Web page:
Do heat shock proteins provide protection against freezing?
Article first published online: 27 MAR 2006
FEMS Microbiology Letters
Volume 72, Issue 1-2, pages 159–162, October 1990
How to Cite
Komatsu, Y., Kaul, S. C., Iwahashi, H. and Obuchi, K. (1990), Do heat shock proteins provide protection against freezing?. FEMS Microbiology Letters, 72: 159–162. doi: 10.1111/j.1574-6968.1990.tb03881.x
- Issue published online: 27 MAR 2006
- Article first published online: 27 MAR 2006
- (Received 19 March 1990, Revised 22 June 1990, Accepted 25 June 1990)
- Heat shock;
- Freezing protection;
- Hydrophobic hydration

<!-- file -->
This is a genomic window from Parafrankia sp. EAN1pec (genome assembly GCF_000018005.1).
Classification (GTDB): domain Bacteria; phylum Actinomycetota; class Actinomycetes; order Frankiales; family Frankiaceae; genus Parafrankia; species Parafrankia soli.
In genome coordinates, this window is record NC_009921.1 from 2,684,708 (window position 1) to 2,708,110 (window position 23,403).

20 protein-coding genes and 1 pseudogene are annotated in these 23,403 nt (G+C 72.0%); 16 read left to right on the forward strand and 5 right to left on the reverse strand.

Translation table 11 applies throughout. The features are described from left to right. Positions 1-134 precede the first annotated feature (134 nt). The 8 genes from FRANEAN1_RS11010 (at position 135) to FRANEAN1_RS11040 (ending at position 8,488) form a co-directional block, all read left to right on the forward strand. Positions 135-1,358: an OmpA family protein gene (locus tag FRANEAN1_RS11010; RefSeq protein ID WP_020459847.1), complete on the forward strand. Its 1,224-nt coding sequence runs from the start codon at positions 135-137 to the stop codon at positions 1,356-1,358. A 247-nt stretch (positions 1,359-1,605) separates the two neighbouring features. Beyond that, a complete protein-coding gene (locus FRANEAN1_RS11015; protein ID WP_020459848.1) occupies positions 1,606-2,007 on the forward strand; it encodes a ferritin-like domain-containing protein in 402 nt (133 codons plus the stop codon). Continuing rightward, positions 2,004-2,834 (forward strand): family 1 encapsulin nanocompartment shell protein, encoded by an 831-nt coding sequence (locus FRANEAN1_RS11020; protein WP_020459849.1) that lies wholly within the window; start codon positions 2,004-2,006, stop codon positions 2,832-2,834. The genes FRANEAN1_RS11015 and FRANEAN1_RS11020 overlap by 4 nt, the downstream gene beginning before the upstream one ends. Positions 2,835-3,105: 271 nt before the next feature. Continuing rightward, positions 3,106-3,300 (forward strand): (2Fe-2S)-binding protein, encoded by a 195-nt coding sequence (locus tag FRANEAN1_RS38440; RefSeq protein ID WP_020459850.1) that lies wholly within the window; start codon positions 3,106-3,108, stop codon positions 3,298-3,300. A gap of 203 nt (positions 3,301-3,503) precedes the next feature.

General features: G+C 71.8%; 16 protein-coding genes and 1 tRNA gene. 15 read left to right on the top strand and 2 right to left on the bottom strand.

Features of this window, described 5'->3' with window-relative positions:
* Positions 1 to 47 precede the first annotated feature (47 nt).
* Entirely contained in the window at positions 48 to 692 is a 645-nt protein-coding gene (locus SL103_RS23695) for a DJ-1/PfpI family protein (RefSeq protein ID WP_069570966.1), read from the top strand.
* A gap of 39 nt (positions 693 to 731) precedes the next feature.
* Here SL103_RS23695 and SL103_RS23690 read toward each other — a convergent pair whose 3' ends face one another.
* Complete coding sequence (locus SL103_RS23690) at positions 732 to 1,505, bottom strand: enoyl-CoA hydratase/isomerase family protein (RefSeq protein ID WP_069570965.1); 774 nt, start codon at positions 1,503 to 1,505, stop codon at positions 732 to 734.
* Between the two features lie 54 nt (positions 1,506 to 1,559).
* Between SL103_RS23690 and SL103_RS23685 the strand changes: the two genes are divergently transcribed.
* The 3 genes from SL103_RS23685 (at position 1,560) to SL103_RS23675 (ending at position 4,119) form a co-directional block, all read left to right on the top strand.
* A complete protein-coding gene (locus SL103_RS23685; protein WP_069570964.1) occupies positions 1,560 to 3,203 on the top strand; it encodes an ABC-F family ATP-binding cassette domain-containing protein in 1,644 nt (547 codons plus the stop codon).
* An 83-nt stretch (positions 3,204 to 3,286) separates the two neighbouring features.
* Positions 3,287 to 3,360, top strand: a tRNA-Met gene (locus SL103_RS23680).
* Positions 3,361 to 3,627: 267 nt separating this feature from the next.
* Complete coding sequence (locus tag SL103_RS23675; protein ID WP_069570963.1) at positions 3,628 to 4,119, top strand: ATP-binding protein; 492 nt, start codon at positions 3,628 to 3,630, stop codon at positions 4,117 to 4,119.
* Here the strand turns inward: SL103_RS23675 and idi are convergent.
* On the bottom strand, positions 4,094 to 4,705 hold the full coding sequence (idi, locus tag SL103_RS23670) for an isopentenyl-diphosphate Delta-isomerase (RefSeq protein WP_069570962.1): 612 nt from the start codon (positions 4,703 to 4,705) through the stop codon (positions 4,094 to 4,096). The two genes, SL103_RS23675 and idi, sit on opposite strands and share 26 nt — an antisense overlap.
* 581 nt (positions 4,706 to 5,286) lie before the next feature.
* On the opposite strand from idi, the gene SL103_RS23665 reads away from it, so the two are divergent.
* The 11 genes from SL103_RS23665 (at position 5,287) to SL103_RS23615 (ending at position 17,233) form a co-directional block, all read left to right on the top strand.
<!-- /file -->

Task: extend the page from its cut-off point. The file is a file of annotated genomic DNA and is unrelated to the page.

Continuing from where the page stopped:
Abstract Yeast cells were frozen by plunging directly into liquid nitrogen (LN2) after exposure at 43°C. Both the cells frozen without prior exposure to heat shock and those treated with cycloheximide showed almost 100% loss of viability during freezing and thawing. Heat exposure prior to freezing and thawing significantly increased the cell viability. This increase in cell viability was associated with the induction of heat shock protein synthesis, which was detected by gel electrophoresis. This protein may act by stabilizing the macromolecules and by increasing the hydrophobic interactions.